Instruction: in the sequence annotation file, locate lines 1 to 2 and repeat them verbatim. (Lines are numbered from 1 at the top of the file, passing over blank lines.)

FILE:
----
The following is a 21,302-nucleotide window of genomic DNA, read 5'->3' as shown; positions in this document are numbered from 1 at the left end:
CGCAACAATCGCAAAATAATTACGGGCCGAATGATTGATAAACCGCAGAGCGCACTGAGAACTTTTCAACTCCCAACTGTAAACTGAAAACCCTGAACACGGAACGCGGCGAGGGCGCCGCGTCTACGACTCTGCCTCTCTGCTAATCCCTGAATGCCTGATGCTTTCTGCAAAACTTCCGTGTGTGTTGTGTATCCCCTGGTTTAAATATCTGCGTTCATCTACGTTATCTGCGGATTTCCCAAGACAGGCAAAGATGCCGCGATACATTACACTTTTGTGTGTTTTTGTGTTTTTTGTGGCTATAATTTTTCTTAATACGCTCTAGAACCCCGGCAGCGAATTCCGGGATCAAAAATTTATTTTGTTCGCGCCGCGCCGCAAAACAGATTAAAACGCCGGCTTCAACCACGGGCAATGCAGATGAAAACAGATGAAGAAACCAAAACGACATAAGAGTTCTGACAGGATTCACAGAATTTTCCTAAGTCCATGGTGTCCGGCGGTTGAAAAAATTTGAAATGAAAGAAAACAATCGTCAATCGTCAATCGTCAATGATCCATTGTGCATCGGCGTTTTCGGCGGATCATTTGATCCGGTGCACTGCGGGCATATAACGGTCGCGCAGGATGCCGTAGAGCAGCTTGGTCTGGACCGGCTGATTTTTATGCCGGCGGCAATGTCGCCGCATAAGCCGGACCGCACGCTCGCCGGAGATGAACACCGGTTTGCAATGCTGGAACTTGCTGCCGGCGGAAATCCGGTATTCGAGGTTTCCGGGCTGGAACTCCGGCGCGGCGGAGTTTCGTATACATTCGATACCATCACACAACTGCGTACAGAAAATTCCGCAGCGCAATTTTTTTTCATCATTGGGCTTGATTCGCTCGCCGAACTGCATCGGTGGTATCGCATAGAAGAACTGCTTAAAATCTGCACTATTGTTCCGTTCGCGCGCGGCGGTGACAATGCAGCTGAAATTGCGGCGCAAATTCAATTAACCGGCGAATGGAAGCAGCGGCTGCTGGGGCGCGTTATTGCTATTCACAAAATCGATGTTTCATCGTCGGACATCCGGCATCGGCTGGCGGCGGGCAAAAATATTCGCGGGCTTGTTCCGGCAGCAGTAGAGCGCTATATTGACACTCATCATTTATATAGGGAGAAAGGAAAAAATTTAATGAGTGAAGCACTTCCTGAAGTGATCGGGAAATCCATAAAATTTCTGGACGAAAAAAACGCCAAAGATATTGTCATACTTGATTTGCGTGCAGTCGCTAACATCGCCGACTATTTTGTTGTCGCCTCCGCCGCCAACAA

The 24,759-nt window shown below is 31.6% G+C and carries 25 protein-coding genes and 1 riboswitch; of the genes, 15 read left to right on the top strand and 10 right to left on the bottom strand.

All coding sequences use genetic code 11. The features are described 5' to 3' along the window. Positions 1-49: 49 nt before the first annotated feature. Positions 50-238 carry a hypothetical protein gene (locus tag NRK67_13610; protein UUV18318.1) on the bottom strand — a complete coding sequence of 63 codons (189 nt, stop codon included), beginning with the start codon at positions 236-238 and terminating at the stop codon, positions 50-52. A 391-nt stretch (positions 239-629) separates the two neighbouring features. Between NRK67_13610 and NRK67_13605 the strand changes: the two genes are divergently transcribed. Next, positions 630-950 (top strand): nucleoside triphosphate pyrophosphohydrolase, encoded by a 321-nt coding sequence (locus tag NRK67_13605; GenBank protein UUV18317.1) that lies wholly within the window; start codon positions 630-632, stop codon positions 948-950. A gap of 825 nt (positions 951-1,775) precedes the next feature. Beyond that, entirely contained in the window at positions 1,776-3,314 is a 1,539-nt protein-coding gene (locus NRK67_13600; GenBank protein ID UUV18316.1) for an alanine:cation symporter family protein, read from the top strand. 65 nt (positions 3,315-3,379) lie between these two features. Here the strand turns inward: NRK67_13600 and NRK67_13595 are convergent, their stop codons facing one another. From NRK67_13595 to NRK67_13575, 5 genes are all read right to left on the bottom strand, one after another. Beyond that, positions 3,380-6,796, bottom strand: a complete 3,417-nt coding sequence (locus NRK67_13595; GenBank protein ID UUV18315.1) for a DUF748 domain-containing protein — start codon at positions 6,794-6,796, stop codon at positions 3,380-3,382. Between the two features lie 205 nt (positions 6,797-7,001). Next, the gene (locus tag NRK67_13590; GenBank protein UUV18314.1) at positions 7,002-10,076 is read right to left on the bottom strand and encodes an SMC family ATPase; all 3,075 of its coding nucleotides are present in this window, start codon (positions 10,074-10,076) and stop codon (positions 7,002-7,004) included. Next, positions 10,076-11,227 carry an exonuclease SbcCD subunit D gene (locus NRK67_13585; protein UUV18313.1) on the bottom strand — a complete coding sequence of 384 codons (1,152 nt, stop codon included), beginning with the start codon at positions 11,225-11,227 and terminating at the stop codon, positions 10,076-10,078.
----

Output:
The following is a 21,302-nucleotide window of genomic DNA, read 5'->3' as shown; positions in this document are numbered from 1 at the left end:
CGCAACAATCGCAAAATAATTACGGGCCGAATGATTGATAAACCGCAGAGCGCACTGAGAACTTTTCAACTCCCAACTGTAAACTGAAAACCCTGAACACGGAACGCGGCGAGGGCGCCGCGTCTACGACTCTGCCTCTCTGCTAATCCCTGAATGCCTGATGCTTTCTGCAAAACTTCCGTGTGTGTTGTGTATCCCCTGGTTTAAATATCTGCGTTCATCTACGTTATCTGCGGATTTCCCAAGACAGGCAAAGATGCCGCGATACATTACACTTTTGTGTGTTTTTGTGTTTTTTGTGGCTATAATTTTTCTTAATACGCTCTAGAACCCCGGCAGCGAATTCCGGGATCAAAAATTTATTTTGTTCGCGCCGCGCCGCAAAACAGATTAAAACGCCGGCTTCAACCACGGGCAATGCAGATGAAAACAGATGAAGAAACCAAAACGACATAAGAGTTCTGACAGGATTCACAGAATTTTCCTAAGTCCATGGTGTCCGGCGGTTGAAAAAATTTGAAATGAAAGAAAACAATCGTCAATCGTCAATCGTCAATGATCCATTGTGCATCGGCGTTTTCGGCGGATCATTTGATCCGGTGCACTGCGGGCATATAACGGTCGCGCAGGATGCCGTAGAGCAGCTTGGTCTGGACCGGCTGATTTTTATGCCGGCGGCAATGTCGCCGCATAAGCCGGACCGCACGCTCGCCGGAGATGAACACCGGTTTGCAATGCTGGAACTTGCTGCCGGCGGAAATCCGGTATTCGAGGTTTCCGGGCTGGAACTCCGGCGCGGCGGAGTTTCGTATACATTCGATACCATCACACAACTGCGTACAGAAAATTCCGCAGCGCAATTTTTTTTCATCATTGGGCTTGATTCGCTCGCCGAACTGCATCGGTGGTATCGCATAGAAGAACTGCTTAAAATCTGCACTATTGTTCCGTTCGCGCGCGGCGGTGACAATGCAGCTGAAATTGCGGCGCAAATTCAATTAACCGGCGAATGGAAGCAGCGGCTGCTGGGGCGCGTTATTGCTATTCACAAAATCGATGTTTCATCGTCGGACATCCGGCATCGGCTGGCGGCGGGCAAAAATATTCGCGGGCTTGTTCCGGCAGCAGTAGAGCGCTATATTGACACTCATCATTTATATAGGGAGAAAGGAAAAAATTTAATGAGTGAAGCACTTCCTGAAGTGATCGGGAAATCCATAAAATTTCTGGACGAAAAAAACGCCAAAGATATTGTCATACTTGATTTGCGTGCAGTCGCTAACATCGCCGACTATTTTGTTGTCGCCTCCGCCGCCAACAA